"The chess tournament is usually held in the morning in the media center. The academic challenge is held in classrooms, but the final challenge is then moved to the media center," Bream said. "One year the final game in chess was still going on while people were coming in for the academic challenge. Two students were sitting in chairs playing chess and we must have had 100 people file in for the final round of the academic challenge."

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Bream said the crowd circled around the table and watched chess. "There was about five minutes of match play left. It got so quiet. When the one boy won the whole crowd cheered. It was so neat," she said. "Kids playing chess don't often get that kind of attention."

Bream said first through third place in the different categories receive medals provided by Carroll County Public Schools. In addition, the Kiwanis Clubs provide prize money, with first place getting a $50 prize and second place receiving $25. For all the first-prize winners, Kiwanis also gives a $150 donation to that student's school.

For the Carroll Academic Challenge, the winning group's school receives the prize money, Riley said.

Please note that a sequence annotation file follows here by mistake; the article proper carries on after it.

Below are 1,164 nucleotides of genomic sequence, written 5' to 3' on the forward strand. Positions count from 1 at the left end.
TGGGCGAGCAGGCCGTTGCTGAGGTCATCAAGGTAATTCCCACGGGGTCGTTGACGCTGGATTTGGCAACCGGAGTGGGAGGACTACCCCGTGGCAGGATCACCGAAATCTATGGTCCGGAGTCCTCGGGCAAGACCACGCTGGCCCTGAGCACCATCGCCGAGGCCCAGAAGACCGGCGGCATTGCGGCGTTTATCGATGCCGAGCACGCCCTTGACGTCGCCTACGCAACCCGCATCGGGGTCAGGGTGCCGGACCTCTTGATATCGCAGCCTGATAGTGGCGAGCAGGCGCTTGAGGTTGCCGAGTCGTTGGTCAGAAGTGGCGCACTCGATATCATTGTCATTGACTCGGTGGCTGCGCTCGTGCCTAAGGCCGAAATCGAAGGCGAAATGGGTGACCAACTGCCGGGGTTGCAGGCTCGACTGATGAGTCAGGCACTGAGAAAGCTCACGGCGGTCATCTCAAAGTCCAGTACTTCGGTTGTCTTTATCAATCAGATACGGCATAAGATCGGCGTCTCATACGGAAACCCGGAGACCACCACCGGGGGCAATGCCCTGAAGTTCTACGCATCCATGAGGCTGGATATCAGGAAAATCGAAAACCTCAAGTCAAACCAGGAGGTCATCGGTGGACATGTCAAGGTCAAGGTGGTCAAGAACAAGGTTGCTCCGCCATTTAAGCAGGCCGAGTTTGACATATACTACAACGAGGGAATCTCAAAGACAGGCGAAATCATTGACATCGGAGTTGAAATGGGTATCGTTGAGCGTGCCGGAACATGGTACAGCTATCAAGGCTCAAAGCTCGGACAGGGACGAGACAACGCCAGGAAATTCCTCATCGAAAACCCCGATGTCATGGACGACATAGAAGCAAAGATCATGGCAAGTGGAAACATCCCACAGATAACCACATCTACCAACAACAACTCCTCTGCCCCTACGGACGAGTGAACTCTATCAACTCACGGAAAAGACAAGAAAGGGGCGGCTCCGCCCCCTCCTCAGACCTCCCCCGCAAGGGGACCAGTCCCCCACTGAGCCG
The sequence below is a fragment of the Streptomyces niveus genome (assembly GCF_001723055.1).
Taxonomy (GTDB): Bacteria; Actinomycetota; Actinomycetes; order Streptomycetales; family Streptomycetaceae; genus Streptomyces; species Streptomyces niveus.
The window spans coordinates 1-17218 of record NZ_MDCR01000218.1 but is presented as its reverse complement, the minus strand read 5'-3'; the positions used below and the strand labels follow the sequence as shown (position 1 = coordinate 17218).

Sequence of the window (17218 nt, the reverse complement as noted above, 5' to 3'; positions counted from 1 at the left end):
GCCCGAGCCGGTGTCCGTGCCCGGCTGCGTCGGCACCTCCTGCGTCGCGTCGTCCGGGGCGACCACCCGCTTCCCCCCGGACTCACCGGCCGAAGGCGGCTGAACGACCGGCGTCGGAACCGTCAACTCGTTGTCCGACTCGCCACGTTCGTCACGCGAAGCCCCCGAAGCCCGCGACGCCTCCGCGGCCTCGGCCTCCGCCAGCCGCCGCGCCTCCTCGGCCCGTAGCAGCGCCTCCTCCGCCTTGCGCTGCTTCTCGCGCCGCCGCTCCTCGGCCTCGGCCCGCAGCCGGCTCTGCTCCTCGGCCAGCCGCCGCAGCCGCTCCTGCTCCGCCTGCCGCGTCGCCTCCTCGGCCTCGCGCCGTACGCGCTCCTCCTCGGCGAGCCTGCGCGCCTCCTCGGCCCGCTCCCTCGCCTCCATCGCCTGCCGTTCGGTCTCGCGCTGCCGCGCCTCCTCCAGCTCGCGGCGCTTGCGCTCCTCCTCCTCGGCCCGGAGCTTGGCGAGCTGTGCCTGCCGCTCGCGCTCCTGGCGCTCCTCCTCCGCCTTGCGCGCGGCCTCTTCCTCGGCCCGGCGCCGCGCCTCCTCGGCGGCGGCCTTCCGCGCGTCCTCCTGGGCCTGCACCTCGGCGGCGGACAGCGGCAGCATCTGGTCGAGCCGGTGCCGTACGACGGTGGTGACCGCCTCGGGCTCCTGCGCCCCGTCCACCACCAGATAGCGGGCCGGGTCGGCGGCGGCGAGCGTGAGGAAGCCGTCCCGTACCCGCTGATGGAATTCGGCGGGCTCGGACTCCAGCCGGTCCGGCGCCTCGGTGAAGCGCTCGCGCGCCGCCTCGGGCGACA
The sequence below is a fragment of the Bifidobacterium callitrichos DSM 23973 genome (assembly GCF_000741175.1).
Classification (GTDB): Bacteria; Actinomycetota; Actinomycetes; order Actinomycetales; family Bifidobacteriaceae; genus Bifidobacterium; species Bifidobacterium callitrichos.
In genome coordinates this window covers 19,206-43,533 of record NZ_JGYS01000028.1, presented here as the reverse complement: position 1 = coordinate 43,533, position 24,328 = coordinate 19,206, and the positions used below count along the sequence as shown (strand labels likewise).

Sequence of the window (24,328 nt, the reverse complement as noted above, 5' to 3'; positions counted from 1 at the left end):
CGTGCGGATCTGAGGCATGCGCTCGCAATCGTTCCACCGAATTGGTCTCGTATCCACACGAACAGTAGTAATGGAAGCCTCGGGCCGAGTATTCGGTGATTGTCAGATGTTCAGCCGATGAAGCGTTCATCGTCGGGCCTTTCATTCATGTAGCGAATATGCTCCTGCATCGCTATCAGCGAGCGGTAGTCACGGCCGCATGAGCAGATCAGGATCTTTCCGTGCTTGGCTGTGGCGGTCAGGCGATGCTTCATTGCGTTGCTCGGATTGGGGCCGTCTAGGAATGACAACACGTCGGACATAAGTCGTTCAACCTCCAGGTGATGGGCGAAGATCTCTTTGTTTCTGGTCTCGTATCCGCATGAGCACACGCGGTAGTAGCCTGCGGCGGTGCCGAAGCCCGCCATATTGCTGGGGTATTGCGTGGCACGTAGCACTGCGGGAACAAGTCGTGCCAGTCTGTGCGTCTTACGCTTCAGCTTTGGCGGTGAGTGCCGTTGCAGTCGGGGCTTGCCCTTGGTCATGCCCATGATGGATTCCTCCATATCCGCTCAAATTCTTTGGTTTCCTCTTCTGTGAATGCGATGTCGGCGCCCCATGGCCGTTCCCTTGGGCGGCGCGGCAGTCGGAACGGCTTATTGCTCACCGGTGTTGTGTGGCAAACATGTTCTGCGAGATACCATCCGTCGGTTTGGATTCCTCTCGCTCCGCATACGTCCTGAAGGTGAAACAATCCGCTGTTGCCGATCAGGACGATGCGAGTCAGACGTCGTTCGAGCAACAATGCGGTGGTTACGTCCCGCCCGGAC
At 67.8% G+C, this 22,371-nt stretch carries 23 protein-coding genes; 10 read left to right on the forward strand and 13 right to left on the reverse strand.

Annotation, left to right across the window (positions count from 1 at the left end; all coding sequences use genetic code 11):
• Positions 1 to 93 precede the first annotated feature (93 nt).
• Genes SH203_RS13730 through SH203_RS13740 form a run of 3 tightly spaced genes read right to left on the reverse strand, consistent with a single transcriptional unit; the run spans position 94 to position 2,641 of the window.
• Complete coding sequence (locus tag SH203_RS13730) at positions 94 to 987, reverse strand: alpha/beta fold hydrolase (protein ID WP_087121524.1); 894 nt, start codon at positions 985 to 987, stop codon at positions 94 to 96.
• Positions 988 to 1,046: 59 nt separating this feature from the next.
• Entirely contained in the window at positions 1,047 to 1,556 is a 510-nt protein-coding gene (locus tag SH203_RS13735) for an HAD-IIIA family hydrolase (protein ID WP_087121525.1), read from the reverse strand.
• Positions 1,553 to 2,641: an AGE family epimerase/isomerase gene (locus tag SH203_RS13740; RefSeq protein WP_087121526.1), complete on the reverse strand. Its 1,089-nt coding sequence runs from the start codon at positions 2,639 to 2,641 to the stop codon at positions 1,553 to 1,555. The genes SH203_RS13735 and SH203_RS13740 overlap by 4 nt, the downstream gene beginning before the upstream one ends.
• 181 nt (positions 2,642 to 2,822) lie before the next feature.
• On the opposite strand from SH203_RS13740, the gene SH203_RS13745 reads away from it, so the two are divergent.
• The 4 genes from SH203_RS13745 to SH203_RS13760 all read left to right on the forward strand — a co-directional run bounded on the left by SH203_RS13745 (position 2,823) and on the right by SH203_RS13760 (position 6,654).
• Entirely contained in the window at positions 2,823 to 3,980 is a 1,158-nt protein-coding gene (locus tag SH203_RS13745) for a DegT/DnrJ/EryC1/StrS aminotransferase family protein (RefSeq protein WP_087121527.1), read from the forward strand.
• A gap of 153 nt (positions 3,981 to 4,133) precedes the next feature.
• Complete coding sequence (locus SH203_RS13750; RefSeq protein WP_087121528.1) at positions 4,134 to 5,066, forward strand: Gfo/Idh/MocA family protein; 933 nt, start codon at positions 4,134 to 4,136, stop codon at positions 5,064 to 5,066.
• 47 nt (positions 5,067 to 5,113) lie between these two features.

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Besides the regular awards, Bream said, artwork will also have a People's Choice award. "Anyone that comes in can vote for their favorite piece and [the winning] student gets a gift certificate for supplies," she said.

Bream said exhibits and demonstrations -- like dance, music, robotics and displays of service projects -- are recognized by name at the awards ceremony. In addition, exhibits receive ribbons.

The event rotates among high schools within the county every two years. It's been at Westminster, Manchester Valley and Winters Mill. "We want to get it into all the county high schools," Riley said.

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"The Kiwanis are all about service," Bream said, "so [last year] they suggested that each high school have at least one display board to display some of the service projects they have been doing throughout the year. So down our hallway we will have these display boards set up for people to see."

"As communities, it important to support our youth and help them develop into good citizens because there are so many temptations that can sidetrack good students," Riley said.

Riley said he enjoys working at the event and he reflected on past years. "A big thing that sticks in my mind," he said, "is the artistic ability that shows up and shines, including photography and sculpture. These kids are tremendously talented. The teachers do a great job in bringing that talent out, and the academic challenge teams are amazing to watch, to see these kids and what they know."

"This is an uplifting morning where you see kids and their talents and their interests," Bream said. "No one is making them do this. It is all voluntary, with no credit or grades. Let's all come see the positive things our youth are doing instead of having the skewed vision we sometimes get."